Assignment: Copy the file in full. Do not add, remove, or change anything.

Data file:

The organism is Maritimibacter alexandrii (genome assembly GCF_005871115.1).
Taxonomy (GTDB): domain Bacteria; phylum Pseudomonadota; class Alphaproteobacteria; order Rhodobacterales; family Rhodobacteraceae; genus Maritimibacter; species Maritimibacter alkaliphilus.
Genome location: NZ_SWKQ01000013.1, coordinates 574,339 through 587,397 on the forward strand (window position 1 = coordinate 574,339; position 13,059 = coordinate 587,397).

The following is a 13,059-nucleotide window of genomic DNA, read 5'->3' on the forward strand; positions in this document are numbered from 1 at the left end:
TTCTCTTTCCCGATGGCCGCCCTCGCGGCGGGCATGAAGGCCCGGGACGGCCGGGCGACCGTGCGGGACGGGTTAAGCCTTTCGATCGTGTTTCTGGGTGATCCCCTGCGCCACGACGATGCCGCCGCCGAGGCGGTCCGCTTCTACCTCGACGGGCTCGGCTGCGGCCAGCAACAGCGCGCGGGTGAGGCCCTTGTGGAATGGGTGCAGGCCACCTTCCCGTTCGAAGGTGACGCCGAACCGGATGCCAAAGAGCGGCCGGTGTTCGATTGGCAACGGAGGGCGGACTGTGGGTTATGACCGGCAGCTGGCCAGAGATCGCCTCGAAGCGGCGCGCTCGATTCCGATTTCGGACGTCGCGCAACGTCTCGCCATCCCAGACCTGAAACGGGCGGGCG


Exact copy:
The organism is Maritimibacter alexandrii (genome assembly GCF_005871115.1).
Taxonomy (GTDB): domain Bacteria; phylum Pseudomonadota; class Alphaproteobacteria; order Rhodobacterales; family Rhodobacteraceae; genus Maritimibacter; species Maritimibacter alkaliphilus.
Genome location: NZ_SWKQ01000013.1, coordinates 574,339 through 587,397 on the forward strand (window position 1 = coordinate 574,339; position 13,059 = coordinate 587,397).

The following is a 13,059-nucleotide window of genomic DNA, read 5'->3' on the forward strand; positions in this document are numbered from 1 at the left end:
TTCTCTTTCCCGATGGCCGCCCTCGCGGCGGGCATGAAGGCCCGGGACGGCCGGGCGACCGTGCGGGACGGGTTAAGCCTTTCGATCGTGTTTCTGGGTGATCCCCTGCGCCACGACGATGCCGCCGCCGAGGCGGTCCGCTTCTACCTCGACGGGCTCGGCTGCGGCCAGCAACAGCGCGCGGGTGAGGCCCTTGTGGAATGGGTGCAGGCCACCTTCCCGTTCGAAGGTGACGCCGAACCGGATGCCAAAGAGCGGCCGGTGTTCGATTGGCAACGGAGGGCGGACTGTGGGTTATGACCGGCAGCTGGCCAGAGATCGCCTCGAAGCGGCGCGCTCGATTCCGATTTCGGACGTCGCGCAACGTCTCGCCATCCCAGACCTGAAACGGGCGGGCG